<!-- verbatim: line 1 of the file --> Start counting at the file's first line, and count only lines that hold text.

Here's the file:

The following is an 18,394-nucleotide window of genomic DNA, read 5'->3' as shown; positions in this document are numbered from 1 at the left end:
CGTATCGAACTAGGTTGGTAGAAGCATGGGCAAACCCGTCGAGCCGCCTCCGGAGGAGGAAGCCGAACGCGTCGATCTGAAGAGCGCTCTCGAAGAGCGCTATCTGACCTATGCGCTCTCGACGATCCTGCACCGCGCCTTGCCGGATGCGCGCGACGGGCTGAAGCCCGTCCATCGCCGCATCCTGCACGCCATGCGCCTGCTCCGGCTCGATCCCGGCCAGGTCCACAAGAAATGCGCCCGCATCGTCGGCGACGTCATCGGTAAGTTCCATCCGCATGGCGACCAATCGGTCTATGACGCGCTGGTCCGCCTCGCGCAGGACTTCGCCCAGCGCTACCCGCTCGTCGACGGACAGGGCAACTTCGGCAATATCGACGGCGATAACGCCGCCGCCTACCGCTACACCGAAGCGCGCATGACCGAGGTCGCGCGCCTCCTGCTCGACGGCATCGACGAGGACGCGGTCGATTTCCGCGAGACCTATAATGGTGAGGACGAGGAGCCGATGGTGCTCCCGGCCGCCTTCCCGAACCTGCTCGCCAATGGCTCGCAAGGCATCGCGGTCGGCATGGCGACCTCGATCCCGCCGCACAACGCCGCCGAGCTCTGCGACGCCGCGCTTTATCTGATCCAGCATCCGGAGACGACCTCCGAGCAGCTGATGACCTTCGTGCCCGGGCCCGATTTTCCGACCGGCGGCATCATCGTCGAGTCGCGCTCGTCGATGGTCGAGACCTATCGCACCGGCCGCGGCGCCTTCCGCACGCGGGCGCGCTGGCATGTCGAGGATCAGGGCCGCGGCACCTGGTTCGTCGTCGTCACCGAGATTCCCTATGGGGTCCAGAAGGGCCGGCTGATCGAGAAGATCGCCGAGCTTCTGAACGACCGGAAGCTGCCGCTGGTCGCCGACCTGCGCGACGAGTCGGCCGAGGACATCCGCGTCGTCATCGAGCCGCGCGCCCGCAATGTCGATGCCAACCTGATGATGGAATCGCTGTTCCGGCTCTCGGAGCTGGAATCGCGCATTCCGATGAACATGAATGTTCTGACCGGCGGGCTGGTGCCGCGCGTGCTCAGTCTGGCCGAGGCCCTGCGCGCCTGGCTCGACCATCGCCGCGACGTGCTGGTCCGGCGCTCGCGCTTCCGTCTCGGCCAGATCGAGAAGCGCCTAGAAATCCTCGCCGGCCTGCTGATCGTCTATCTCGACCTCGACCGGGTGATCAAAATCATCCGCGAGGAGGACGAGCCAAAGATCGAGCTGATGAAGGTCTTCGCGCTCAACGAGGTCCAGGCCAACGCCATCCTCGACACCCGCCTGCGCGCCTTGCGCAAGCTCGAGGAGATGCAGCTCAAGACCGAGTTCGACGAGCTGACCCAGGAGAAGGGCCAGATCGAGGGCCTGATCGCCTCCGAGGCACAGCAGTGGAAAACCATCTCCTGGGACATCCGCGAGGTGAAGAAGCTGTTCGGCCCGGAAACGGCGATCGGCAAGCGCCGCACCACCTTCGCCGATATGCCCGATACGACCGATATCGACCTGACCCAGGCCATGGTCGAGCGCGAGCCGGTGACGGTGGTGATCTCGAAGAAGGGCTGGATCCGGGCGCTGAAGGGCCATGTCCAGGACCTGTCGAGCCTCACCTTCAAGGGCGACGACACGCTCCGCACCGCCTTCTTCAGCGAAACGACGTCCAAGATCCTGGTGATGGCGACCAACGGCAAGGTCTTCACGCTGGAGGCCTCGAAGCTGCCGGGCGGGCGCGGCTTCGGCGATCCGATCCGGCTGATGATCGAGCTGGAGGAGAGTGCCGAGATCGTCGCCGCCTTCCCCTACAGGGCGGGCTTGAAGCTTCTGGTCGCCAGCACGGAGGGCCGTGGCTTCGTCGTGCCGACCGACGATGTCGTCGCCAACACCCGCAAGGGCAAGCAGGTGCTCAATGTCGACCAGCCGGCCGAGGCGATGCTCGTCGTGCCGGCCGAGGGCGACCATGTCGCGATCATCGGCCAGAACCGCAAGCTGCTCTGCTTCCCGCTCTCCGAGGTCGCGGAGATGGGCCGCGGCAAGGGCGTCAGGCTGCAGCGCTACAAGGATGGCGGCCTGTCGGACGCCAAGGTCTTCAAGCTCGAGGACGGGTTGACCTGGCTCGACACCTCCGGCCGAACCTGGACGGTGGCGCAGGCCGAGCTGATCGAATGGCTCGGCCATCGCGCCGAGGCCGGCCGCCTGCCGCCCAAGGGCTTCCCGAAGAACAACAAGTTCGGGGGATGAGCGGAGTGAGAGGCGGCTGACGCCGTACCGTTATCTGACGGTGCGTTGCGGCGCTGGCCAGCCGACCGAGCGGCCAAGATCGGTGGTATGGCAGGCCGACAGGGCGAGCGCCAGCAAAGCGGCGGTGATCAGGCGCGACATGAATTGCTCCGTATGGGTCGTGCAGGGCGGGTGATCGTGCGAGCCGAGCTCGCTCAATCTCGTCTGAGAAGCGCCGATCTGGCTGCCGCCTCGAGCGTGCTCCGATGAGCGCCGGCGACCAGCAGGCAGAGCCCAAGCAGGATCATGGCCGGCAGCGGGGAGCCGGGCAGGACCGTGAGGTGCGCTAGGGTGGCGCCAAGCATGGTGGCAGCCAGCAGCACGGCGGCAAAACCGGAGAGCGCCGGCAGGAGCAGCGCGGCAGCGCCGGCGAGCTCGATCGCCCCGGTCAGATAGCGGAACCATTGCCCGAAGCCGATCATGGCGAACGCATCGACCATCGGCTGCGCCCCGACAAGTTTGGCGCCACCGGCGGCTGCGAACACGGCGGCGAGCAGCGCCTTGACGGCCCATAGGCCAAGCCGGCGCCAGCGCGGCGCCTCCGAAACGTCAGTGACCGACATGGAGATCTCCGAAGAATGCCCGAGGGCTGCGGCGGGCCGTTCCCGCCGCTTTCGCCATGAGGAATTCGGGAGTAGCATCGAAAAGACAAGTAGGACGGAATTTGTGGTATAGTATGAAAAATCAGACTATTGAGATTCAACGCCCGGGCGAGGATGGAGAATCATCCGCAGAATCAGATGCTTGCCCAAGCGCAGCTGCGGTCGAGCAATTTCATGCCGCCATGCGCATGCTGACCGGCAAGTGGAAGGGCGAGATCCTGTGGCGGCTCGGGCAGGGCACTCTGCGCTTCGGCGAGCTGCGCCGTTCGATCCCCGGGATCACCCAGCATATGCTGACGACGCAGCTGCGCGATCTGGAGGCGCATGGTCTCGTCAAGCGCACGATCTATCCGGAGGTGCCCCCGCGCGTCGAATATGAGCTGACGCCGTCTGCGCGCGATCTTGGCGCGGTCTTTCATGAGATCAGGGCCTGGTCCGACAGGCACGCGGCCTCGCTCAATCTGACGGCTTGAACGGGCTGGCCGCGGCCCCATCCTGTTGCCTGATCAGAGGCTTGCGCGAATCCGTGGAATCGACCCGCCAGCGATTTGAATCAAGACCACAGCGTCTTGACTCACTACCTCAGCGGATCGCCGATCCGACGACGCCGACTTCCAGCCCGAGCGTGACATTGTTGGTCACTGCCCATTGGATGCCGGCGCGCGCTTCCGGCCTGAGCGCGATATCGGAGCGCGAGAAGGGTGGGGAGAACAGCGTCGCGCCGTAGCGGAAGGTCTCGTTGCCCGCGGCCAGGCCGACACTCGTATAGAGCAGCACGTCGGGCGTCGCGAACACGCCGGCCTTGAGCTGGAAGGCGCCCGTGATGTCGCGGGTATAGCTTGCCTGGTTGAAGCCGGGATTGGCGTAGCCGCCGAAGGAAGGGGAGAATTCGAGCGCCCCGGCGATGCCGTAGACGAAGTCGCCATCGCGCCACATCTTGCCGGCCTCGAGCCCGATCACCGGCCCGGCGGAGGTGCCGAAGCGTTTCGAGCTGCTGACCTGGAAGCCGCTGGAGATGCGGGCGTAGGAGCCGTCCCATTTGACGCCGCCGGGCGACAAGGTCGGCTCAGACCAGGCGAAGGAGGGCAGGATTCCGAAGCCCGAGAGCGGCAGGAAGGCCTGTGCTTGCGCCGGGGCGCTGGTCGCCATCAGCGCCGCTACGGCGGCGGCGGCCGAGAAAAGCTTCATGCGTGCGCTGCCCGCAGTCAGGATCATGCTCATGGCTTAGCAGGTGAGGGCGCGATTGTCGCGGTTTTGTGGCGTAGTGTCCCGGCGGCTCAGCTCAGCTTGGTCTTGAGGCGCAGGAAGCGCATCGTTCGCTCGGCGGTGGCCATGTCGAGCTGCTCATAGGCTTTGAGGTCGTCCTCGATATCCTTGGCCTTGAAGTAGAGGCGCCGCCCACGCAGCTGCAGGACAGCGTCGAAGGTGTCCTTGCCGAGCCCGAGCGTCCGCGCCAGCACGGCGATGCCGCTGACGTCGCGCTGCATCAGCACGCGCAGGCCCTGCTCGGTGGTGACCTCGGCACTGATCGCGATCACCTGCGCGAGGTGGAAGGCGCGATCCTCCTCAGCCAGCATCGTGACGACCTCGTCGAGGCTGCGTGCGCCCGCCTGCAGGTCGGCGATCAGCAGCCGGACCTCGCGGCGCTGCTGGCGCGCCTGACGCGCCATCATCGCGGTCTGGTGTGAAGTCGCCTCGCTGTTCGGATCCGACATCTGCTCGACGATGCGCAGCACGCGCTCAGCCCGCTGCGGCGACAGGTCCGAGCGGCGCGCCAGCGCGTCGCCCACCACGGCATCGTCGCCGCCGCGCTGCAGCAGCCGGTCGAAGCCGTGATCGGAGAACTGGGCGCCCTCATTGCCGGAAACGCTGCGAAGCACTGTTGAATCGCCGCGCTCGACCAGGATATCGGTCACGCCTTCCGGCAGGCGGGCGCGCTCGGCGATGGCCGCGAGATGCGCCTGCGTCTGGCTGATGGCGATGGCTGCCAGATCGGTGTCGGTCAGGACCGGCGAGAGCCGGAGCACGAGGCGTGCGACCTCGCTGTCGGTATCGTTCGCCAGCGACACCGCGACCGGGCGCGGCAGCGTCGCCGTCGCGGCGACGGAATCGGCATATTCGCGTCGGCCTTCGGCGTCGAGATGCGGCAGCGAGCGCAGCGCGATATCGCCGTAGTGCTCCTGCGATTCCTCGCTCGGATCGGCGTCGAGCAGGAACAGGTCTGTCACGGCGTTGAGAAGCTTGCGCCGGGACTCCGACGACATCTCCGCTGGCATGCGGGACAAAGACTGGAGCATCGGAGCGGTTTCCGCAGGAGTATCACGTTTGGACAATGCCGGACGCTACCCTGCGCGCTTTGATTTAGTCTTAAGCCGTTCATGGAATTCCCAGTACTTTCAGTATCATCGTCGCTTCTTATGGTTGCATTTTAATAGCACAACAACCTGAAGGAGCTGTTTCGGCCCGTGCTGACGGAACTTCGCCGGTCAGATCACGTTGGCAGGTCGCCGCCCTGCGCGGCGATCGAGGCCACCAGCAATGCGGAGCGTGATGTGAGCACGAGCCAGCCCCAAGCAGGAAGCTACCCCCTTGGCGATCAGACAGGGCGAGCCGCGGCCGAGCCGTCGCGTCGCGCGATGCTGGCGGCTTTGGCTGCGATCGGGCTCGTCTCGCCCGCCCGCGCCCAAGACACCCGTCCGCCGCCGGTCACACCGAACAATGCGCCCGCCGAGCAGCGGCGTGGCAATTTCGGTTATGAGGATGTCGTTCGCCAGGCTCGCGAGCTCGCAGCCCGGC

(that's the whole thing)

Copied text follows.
The following is an 18,394-nucleotide window of genomic DNA, read 5'->3' as shown; positions in this document are numbered from 1 at the left end: